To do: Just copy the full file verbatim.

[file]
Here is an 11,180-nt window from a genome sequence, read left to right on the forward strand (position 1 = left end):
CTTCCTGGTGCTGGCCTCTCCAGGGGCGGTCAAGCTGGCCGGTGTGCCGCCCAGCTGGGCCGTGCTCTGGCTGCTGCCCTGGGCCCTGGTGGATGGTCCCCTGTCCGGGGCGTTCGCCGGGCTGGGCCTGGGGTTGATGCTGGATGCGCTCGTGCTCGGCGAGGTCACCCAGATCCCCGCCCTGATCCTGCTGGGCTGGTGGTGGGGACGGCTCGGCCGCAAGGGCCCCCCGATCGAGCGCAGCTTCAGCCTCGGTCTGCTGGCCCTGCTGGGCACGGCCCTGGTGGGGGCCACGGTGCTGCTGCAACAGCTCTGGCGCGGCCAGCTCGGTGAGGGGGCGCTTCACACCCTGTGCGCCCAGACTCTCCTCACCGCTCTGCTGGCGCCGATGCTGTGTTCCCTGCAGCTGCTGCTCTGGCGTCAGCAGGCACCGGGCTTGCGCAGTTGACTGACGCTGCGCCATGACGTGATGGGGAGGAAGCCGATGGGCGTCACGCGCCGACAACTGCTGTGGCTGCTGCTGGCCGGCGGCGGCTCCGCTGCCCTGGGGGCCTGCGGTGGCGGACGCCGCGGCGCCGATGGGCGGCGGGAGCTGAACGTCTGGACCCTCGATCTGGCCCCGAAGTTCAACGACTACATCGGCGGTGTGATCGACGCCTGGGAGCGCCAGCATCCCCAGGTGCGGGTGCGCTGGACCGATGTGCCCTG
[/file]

Here is an 11,180-nt window from a genome sequence, read left to right on the forward strand (position 1 = left end):
CTTCCTGGTGCTGGCCTCTCCAGGGGCGGTCAAGCTGGCCGGTGTGCCGCCCAGCTGGGCCGTGCTCTGGCTGCTGCCCTGGGCCCTGGTGGATGGTCCCCTGTCCGGGGCGTTCGCCGGGCTGGGCCTGGGGTTGATGCTGGATGCGCTCGTGCTCGGCGAGGTCACCCAGATCCCCGCCCTGATCCTGCTGGGCTGGTGGTGGGGACGGCTCGGCCGCAAGGGCCCCCCGATCGAGCGCAGCTTCAGCCTCGGTCTGCTGGCCCTGCTGGGCACGGCCCTGGTGGGGGCCACGGTGCTGCTGCAACAGCTCTGGCGCGGCCAGCTCGGTGAGGGGGCGCTTCACACCCTGTGCGCCCAGACTCTCCTCACCGCTCTGCTGGCGCCGATGCTGTGTTCCCTGCAGCTGCTGCTCTGGCGTCAGCAGGCACCGGGCTTGCGCAGTTGACTGACGCTGCGCCATGACGTGATGGGGAGGAAGCCGATGGGCGTCACGCGCCGACAACTGCTGTGGCTGCTGCTGGCCGGCGGCGGCTCCGCTGCCCTGGGGGCCTGCGGTGGCGGACGCCGCGGCGCCGATGGGCGGCGGGAGCTGAACGTCTGGACCCTCGATCTGGCCCCGAAGTTCAACGACTACATCGGCGGTGTGATCGACGCCTGGGAGCGCCAGCATCCCCAGGTGCGGGTGCGCTGGACCGATGTGCCCTG